VIRGINIA BEACH, Va. (WAVY) – Living in Hampton Roads means living around water.
Do you think about how you interact with it? Do you think about the impact water has on your life? Those are the questions educators at the Virginia Museum of Contemporary Art (MOCA) want you to think about, as you view their new exhibit.
Glass, wood, marbles and metal are the materials that make up Maya Lin: A Study of Water. It’s a new exhibit at the Virginia MOCA and, as art often does, it forces you to reflect.
“You can’t travel around, go to work, go to school without crossing a body of water, driving beside one,” said Truly Matthews, Assistant Director of Educator and Engagement at the Virginia MOCA. “We hope that this exhibition will allow visitors to think a little bit about how they interact with water in their daily lives. How much water do they use? What if they didn’t have clean water? What if they had too much water?”
The exhibit includes work like “Flow,” which looks like a wave and is made up of 10,000 individual pieces of plywood.
“Dew Point 42” features individual glass pieces scattered on the floor.
The showstopper is “Marble Chesapeake and Delaware Bay.”
“There’s 23,000 marbles that make up the Marble Chesapeake and Delaware bay and I think its a really beautiful metaphor when we look at each marble individually and think of the marble as parts of a whole,” said Matthews.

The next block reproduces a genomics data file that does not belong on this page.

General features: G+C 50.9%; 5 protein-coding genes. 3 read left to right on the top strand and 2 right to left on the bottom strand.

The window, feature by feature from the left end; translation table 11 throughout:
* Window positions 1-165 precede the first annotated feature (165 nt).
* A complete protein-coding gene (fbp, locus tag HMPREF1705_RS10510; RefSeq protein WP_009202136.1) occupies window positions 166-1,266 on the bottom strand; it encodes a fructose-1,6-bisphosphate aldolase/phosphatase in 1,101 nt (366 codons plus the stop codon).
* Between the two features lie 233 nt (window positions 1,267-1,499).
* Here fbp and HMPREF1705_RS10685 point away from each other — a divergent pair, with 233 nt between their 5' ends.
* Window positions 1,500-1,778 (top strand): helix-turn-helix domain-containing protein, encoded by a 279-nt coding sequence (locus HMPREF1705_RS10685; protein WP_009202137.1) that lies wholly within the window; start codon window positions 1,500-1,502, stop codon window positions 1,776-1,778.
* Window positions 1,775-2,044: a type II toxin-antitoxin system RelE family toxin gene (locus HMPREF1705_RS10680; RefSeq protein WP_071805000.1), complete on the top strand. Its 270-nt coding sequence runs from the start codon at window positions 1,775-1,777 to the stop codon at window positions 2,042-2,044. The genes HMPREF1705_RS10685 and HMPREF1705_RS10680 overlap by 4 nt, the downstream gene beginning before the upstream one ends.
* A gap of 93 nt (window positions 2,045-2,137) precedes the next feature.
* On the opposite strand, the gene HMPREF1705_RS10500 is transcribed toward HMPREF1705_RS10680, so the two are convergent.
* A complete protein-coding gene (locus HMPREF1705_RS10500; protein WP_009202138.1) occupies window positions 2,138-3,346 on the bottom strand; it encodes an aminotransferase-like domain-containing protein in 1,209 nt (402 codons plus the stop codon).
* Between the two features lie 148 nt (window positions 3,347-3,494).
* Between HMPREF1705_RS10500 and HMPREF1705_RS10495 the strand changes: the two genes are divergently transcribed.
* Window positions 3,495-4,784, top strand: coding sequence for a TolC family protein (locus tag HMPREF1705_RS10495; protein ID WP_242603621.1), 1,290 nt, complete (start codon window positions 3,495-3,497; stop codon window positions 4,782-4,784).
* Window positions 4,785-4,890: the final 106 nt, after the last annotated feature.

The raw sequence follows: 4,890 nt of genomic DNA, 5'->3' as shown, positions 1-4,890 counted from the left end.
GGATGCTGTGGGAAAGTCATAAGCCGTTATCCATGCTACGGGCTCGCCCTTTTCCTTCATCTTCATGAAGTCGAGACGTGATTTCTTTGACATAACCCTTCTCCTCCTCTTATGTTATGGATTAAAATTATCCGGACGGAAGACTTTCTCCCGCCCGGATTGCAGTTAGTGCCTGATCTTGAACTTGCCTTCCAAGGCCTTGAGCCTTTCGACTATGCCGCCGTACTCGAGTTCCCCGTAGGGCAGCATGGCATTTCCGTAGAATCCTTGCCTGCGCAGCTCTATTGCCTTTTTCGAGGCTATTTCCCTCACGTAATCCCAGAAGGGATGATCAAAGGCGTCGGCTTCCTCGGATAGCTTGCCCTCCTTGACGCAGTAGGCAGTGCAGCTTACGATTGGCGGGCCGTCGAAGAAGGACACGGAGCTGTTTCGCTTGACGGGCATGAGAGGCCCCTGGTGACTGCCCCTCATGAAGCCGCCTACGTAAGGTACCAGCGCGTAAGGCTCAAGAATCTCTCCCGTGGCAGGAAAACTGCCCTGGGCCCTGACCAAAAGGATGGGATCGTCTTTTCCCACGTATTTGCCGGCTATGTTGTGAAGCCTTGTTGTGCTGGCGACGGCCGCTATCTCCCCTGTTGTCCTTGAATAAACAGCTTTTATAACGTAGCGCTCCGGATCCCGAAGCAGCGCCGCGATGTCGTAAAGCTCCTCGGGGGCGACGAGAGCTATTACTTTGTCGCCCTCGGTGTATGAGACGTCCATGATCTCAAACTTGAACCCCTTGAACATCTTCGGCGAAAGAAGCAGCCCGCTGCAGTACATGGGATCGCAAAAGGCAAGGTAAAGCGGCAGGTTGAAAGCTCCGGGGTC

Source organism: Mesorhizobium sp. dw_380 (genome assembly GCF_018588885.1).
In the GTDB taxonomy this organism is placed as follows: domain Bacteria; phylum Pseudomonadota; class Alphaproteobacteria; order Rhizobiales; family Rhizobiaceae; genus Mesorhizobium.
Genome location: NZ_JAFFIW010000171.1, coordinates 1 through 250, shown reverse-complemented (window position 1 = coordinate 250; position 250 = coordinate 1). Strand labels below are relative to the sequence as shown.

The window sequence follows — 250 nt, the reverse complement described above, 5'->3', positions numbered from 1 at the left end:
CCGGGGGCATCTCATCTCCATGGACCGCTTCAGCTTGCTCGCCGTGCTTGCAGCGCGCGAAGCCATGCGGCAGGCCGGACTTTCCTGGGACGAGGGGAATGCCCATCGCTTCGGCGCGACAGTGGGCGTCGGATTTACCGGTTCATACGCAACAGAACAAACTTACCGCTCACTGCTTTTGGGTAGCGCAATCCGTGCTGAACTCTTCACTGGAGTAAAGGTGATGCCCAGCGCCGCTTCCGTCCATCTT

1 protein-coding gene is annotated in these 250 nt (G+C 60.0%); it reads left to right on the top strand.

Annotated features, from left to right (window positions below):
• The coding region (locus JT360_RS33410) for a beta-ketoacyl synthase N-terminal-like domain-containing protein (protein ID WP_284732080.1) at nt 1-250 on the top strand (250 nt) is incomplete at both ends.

That’s one of the main goals of the exhibit: getting people to think about what they can do to help the environment and our waterways.
Matthews said, “Particularly when we’re talking about kind of individual action of members in our community and what they can do to ensure a healthier future for the Bay.”
Local artists are taking their own action — spreading the word through public art in the nearby ViBe Creative District.
Kate Pittman, ViBe Creative District Executive Director, said, “Water and the environment are very important in Virginia Beach, we live with them every day, and so to see that represented in such a beautiful way is really fun and impactful.”
Artists created a personal response to Maya Lin’s work.
“It reminded me of water and how its been affected in California, where I used to live,” said local artist Eva Rovillos. “This tells a story of the flora you see on the drive from Laguna Beach to Big Bear where the water levels are really low now.”
So wherever people are, artists and organizers hope they think about water.